Brad Lubman conducts the Wordless Music Orchestra.Photo: Chris Owyoung
Last night, at the Church of St. Paul the Apostle, the 48-member Wordless Music Orchestra tuned up and blasted through three experimental selections that sounded not altogether unlike their tuning exercises. The occasion was the U.S. debut of Popcorn Superhet Receiver, a piece by Radiohead’s Jonny Greenwood, the world’s first rock star to forge a non-embarrassing side career in classical music. The performance was the centerpiece of the 2007–2008 slate of Wordless Music shows, an excellent concert series that aims to fill orchestral venues with indie-rock audiences. Ardent Greenwood fans, all of whom likely spent $82 on the In Rainbows box set, braved the beer-less venue, sitting politely through the two pieces not written by the guy who played the guitar solo on “Paranoid Android” (Gavin Bryars’s 40-minute, conceptual The Sinking of the Titanic and John Adams’s Christian Zeal and Activity) before the main event.
Popcorn, composed in 2005 and reputedly inspired by the work of Polish modernist composer Krzysztof Penderecki, is excerpted in Greenwood’s score for Paul Thomas Anderson’s There Will Be Blood. But even absent the exploding oil derricks and Daniel Day-Lewis, it still makes for a jarring listen, especially when ricocheting through St. Paul’s echoing acoustics. The Wordless Orchestra gave it an impressive read-through, decorating the pretty sections with stabs of ear-bending discord. Had Greenwood himself been there (he was in England, playing an in-store), he’d have been beaming, assuming the happy-go-lucky members of Radiohead are capable of such a thing.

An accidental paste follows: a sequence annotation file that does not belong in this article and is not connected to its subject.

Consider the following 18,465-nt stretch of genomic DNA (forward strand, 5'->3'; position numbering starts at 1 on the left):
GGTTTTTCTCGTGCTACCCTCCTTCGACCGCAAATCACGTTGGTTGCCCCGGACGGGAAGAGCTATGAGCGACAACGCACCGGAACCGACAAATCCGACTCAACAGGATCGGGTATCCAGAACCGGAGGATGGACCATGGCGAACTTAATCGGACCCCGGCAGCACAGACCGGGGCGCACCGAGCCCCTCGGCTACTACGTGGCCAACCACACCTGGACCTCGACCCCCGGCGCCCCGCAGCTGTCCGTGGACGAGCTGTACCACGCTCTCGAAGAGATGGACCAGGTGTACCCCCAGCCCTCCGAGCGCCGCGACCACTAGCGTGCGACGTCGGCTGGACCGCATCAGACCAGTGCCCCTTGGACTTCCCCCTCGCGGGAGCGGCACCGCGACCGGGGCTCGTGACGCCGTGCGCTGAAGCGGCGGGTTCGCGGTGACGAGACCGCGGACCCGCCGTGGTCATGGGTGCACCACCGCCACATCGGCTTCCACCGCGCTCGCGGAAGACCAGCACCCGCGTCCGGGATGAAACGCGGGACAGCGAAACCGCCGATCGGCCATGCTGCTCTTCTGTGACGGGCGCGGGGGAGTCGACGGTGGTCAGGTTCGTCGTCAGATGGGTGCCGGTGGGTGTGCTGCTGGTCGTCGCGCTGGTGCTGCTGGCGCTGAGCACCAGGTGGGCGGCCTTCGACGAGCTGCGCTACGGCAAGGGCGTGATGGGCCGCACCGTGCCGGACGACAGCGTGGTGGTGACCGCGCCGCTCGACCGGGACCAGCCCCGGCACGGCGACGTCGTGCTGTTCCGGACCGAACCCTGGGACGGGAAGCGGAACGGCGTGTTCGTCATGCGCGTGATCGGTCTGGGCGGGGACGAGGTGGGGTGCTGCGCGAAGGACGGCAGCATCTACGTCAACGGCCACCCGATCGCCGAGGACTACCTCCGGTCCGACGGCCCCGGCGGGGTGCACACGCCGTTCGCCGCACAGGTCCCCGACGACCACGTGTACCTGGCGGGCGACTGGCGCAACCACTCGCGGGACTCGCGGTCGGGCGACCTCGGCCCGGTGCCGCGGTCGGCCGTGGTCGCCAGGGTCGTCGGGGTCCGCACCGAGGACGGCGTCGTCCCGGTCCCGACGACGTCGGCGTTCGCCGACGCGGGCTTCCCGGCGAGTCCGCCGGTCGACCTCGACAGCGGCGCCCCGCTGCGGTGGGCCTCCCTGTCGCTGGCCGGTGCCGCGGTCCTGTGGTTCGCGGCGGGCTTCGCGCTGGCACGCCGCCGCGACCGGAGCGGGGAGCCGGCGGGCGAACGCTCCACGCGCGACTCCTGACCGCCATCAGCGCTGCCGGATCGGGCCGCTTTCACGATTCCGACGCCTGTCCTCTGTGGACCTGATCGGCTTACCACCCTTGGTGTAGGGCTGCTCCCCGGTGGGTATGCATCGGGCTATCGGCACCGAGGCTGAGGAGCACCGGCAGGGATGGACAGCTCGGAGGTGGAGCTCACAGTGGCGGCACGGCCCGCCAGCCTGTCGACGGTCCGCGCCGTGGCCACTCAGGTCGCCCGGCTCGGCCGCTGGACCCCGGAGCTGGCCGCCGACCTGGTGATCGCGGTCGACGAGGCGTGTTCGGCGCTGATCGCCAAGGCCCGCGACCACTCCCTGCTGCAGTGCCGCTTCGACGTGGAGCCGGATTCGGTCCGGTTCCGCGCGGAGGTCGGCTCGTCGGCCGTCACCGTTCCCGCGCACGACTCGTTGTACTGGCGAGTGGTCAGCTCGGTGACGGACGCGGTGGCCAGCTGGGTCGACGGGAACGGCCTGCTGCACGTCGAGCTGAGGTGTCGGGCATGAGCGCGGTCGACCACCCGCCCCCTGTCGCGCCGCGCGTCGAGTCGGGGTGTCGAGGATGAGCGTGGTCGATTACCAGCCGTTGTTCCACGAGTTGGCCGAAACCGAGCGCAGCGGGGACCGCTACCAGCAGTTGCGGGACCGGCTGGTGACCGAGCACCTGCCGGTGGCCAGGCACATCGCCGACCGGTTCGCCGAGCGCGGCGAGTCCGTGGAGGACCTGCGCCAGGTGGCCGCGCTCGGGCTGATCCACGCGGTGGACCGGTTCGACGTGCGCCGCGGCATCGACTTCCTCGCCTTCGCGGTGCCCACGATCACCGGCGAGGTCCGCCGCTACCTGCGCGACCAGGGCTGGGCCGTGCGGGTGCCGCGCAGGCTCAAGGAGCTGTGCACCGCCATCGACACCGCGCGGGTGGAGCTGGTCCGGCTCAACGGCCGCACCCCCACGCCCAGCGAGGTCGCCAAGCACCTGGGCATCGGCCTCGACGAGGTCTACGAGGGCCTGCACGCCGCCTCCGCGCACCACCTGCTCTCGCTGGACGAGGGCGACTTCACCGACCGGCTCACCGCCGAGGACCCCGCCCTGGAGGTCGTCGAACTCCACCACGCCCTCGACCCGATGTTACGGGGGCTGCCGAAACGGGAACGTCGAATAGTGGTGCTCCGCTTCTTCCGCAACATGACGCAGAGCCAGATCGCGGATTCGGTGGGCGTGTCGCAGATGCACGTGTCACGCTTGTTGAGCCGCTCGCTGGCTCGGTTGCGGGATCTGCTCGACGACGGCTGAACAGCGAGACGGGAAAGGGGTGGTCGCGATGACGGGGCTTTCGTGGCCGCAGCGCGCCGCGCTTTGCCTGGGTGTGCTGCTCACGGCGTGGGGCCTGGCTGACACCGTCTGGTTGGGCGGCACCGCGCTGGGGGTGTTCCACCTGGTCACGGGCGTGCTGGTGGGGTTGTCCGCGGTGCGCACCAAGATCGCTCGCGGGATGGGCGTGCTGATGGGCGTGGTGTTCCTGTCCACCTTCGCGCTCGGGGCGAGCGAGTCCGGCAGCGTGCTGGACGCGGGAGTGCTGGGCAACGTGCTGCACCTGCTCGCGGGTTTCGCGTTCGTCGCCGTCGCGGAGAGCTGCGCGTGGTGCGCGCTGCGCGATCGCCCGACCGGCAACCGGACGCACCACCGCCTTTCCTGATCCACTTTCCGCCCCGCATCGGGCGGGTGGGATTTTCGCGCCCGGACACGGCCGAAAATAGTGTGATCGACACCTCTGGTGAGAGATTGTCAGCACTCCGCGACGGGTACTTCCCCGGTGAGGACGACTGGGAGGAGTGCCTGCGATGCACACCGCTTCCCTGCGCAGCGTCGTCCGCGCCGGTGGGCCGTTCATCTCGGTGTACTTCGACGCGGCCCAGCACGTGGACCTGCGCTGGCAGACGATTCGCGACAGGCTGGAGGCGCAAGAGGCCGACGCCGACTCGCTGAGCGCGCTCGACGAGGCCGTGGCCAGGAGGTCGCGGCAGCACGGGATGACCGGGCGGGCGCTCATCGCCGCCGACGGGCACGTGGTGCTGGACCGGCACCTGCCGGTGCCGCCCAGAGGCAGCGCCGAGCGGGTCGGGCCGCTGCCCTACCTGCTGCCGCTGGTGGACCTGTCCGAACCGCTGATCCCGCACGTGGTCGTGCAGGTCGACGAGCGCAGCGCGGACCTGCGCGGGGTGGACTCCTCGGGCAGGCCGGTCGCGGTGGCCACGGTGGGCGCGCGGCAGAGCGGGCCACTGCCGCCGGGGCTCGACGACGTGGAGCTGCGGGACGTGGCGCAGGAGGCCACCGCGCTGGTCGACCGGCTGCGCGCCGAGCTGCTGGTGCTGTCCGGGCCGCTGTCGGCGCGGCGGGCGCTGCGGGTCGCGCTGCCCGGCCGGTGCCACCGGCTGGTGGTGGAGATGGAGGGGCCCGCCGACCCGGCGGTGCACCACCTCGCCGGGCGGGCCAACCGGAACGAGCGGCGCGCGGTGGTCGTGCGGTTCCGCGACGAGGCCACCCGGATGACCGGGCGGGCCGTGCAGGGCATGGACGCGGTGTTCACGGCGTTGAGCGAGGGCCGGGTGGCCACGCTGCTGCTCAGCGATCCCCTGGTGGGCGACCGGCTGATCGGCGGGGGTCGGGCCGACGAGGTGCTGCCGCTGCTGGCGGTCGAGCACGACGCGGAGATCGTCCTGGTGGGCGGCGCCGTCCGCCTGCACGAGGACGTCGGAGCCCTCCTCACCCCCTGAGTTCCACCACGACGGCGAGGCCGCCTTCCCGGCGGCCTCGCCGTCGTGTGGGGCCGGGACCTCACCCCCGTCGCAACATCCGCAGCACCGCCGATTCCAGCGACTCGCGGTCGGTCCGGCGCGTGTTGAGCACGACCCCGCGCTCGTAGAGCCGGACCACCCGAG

Worthy of special note is conductor Brad Lubman, who was able to keep all musicians in tempo without using a baton, and whose exaggerated body language proved invaluable to fans who might not have otherwise known when to clap.
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